• “The whole power of raising armies was lodged in the legislature, not in the executive; that this legislature was to be a popular body, consisting of the representatives of the people periodically elected; and that instead of the provision he had supposed in favor of standing armies, there was to be found, in respect to this object, an important qualification even of the legislative discretion, in that clause which forbids the appropriation of money for the support of an army for any longer period than two years a precaution which, upon a nearer view of it, will appear to be a great and real security against the keeping up of troops without evident necessity.”

Anyone worth their weight in consistency for themselves would see that Hamilton’s argument hinges upon the notion of legislative “representation.” That’s dangerous within itself for its own separate reasons.


  • “It must needs be that this people, so jealous of their liberties, have, in all the preceding models of the constitutions which they have established, inserted the most precise and rigid precautions on this point, the omission of which, in the new plan, has given birth to all this apprehension and clamor.”

Hamilton is arguing that the Federalist’s recognize that the governed are concerned for their liberties. That still leaves us with the questionable nature of Article 1, Sec. 8. Clause 15 of the Constitution they sought to impose in place of the Articles of Confederation. Government loves you so much, they’ll call you “insurrectionist” for seeking to abolish them without resorting to reformist attempts at “changing the system from within.” Because, violence is fun.


Article 6 states:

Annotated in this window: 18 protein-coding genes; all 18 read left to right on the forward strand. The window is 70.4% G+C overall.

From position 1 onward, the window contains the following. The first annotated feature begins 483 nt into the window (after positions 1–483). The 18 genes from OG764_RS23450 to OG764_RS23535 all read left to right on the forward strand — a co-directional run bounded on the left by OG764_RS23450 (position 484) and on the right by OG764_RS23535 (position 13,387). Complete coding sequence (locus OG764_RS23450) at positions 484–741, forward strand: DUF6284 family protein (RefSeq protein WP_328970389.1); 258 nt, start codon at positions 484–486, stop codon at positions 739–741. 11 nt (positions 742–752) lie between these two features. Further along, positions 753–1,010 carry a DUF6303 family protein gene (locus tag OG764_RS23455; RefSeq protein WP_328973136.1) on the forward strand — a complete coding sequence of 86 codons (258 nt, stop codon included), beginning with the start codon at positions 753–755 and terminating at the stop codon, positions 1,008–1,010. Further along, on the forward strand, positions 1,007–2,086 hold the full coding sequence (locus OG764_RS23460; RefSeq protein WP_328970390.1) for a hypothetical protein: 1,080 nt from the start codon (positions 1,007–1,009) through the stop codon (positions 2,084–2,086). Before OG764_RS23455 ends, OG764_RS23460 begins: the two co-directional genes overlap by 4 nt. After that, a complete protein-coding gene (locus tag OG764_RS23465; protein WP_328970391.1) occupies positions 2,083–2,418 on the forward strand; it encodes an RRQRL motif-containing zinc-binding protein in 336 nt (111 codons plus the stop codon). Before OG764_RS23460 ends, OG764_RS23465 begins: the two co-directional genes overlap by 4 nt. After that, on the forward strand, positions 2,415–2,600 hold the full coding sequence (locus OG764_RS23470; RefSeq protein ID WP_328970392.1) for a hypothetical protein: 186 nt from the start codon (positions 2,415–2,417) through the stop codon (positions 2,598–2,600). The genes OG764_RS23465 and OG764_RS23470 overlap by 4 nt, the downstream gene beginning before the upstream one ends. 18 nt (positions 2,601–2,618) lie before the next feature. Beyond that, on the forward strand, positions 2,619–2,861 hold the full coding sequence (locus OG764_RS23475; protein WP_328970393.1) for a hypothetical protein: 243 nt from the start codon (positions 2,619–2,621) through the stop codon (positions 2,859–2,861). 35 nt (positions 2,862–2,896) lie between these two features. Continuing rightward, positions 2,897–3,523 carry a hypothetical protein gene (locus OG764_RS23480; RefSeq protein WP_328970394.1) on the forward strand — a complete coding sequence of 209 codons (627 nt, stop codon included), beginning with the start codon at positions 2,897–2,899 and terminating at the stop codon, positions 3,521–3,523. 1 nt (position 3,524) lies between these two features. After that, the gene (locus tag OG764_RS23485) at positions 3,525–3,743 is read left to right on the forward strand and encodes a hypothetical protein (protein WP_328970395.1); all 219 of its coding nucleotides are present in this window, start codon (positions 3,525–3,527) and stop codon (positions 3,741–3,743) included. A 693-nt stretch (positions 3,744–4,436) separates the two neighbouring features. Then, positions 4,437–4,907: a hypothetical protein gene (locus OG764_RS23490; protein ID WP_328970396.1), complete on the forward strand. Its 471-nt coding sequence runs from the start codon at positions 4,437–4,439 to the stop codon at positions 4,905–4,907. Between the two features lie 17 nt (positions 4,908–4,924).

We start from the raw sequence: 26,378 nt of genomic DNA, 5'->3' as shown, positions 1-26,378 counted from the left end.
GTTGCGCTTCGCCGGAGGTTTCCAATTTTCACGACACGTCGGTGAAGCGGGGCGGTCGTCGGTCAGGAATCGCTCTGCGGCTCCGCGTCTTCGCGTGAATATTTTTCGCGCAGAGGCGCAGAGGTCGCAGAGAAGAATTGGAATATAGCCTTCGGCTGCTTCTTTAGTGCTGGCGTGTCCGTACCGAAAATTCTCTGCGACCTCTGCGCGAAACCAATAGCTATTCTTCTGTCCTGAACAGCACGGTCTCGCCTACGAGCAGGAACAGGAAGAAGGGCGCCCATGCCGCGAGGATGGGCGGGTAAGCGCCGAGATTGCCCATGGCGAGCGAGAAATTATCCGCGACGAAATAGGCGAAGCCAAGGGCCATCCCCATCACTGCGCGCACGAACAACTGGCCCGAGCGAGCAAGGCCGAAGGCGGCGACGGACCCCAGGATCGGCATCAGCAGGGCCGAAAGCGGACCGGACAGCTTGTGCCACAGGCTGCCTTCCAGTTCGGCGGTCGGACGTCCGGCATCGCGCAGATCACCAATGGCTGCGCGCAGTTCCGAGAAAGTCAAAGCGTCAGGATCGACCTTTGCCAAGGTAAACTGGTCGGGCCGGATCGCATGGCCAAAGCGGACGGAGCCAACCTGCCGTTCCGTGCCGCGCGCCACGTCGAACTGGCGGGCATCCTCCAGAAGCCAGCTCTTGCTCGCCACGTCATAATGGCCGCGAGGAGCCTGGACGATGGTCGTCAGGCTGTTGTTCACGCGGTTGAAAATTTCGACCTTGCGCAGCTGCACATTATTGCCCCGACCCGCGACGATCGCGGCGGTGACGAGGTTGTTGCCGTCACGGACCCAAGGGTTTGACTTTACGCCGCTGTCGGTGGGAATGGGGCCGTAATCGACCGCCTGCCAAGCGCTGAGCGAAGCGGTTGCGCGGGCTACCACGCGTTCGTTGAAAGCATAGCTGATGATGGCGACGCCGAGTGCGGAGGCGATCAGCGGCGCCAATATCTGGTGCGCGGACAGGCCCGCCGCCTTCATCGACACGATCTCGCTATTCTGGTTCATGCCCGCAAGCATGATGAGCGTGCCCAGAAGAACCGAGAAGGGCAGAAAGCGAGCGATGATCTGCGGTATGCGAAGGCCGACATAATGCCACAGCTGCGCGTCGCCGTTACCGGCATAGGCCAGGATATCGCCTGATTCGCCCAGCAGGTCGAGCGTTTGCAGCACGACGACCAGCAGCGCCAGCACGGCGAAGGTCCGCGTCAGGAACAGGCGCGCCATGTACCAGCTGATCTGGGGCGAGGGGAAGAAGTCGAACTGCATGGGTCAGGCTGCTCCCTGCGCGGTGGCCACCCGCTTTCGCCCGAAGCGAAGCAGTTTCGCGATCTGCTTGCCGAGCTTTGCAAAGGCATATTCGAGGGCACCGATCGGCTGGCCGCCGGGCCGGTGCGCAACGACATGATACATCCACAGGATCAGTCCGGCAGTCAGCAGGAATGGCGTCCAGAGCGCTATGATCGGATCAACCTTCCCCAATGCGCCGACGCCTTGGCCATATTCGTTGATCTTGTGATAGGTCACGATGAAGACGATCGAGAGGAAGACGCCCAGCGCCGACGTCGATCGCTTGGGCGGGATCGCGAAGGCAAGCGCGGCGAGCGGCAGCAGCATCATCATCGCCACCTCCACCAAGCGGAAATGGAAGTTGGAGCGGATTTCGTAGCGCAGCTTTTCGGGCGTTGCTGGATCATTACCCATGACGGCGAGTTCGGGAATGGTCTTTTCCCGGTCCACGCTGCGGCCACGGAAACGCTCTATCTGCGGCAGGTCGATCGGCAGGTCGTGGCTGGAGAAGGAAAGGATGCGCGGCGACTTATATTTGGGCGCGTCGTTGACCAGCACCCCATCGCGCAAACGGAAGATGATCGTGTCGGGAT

“No State, without the consent of the United States in Congress assembled, shall send any embassy to, or receive any embassy from, or enter into any conference, agreement, alliance or treaty with any King, Prince or State; nor shall any person holding any office of profit or trust under the United States, or any of them, accept any present, emolument, office or title of any kind whatever from any King, Prince or foreign State; nor shall the United States in Congress assembled, or any of them, grant any title of nobility. No two or more States shall enter into any treaty, confederation or alliance whatever between them, without the consent of the United States in Congress assembled, specifying accurately the purposes for which the same is to be entered into, and how long it shall continue. No State shall lay any imposts or duties, which may interfere with any stipulations in treaties, entered into by the United States in Congress assembled, with any King, Prince or State, in pursuance of any treaties already proposed by Congress, to the courts of France and Spain. No vessel of war shall be kept up in time of peace by any State, except such number only, as shall be deemed necessary by the United States in Congress assembled, for the defense of such State, or its trade; nor shall any body of forces be kept up by any State in time of peace, except such number only, as in the judgement of the United States in Congress assembled, shall be deemed requisite to garrison the forts necessary for the defense of such State; but every State shall always keep up a well-regulated and disciplined militia, sufficiently armed and accoutered, and shall provide and constantly have ready for use, in public stores, a due number of filed pieces and tents, and a proper quantity of arms, ammunition and camp equipage. No State shall engage in any war without the consent of the United States in Congress assembled, unless such State be actually invaded by enemies, or shall have received certain advice of a resolution being formed by some nation of Indians to invade such State, and the danger is so imminent as not to admit of a delay till the United States in Congress assembled can be consulted; nor shall any State grant commissions to any ships or vessels of war, nor letters of marque or reprisal, except it be after a declaration of war by the United States in Congress assembled, and then only against the Kingdom or State and the subjects thereof, against which war has been so declared, and under such regulations as shall be established by the United States in Congress assembled, unless such State be infested by pirates, in which case vessels of war may be fitted out for that occasion, and kept so long as the danger shall continue, or until the United States in Congress assembled shall determine otherwise.” (Author’s note: Neither “insurrection” or “rebellion” were found in the source of the Articles of Confederation I’ve found, that’s a significant change from the Federalist’s Constitution folks love fawning themselves over).